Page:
In fact, the office had a policy against requesting the national press to refrain from publishing stories that had already appeared in local outlets. Byron Price, the executive news director of AP whom Roosevelt had tapped to head the office, refused to waive that policy. But other government entities put pressure on Price and in less than a week he reversed himself. He sent a confidential memo to all American news outlets warning that “any balloons approaching the United States from outside its borders can be enemy attacks” and imploring that there be no dissemination of news about locating remains of such balloons, for doing so would “aid the enemy.”
As they had throughout the war, reporters and editors censored themselves. Citizens continued to uncover balloon scraps at sites including ones near Julian and Red Bluff, California, in late January; near Rapid City, South Dakota, and Burwell, Nebraska, in February; and in Pocahontas, Iowa, in mid-March. By May 12 the list of balloon incidents the WDC compiled had reached 150. But in those five months, not a word about the balloons appeared in print or in radio newscasts. As John Willard, then a reporter at the Helena (Montana) Independent Record, recalled more than 50 years later, after the Kalispell incident “we heard stories about other balloon bombs landing around the state and talked about them in the newsroom. But we just didn’t write stories about them.”
The government, though, could hardly hope to still the locals at the sites involved. Instead, it tried to keep the stories from getting out of hand. As Washington learned more about what the balloons were and their intent, the military and the FBI worked hand-in-hand to level with townspeople about the devices and underscore that it was their patriotic duty to stay mum about it all.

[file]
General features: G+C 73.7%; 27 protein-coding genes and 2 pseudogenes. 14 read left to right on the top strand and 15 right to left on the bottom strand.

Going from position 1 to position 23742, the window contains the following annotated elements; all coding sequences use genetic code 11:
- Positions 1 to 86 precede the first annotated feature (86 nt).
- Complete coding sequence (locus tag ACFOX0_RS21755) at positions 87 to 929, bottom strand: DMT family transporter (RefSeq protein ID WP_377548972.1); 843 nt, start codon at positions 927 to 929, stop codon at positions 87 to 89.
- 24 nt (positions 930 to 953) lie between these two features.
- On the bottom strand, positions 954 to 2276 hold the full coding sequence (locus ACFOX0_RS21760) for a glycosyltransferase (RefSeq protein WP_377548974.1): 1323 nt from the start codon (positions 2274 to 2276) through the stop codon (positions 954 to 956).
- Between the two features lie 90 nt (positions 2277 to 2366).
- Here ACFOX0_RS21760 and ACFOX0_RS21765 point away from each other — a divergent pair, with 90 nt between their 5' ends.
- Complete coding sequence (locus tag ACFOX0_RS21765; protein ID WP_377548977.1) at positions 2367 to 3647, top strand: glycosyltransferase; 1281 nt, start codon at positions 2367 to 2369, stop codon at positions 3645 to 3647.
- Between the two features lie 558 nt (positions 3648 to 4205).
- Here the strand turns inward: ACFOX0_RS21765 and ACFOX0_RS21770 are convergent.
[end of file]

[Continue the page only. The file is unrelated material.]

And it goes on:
Typical is the way they handled the discovery on February 23, 1945, by farmer Edwin North of an intact balloon snagged in a tree some 30 miles north of Manhattan, Kansas. With the help of two neighbors, North deflated the balloon and carted it in a horse-drawn wagon to the nearby town of Bigelow. Bigelow postmistress Lena Potter told historian Bert Webber: “Ed brought the apparatus to me at the Post Office and asked my opinion. I said we’d best call the sheriff, who should take custody of the mysterious thing.” Sheriff Charles A. Anderson in turn handed the issue over to the U.S. Army Air Forces base in Topeka; the army immediately moved to contain news of the find—which North figured was by then known to at least 30 neighbors. FBI agents and soldiers formed teams that went through Bigelow door-to-door, asking residents not to tell anyone about the balloon.
At site after site, most people complied. They had been conditioned by a barrage of Office of War Information posters with slogans like “Silence Means Security,” “Free Speech Doesn’t Mean Careless Talk,” and “Loose Talk Can Cost Lives.”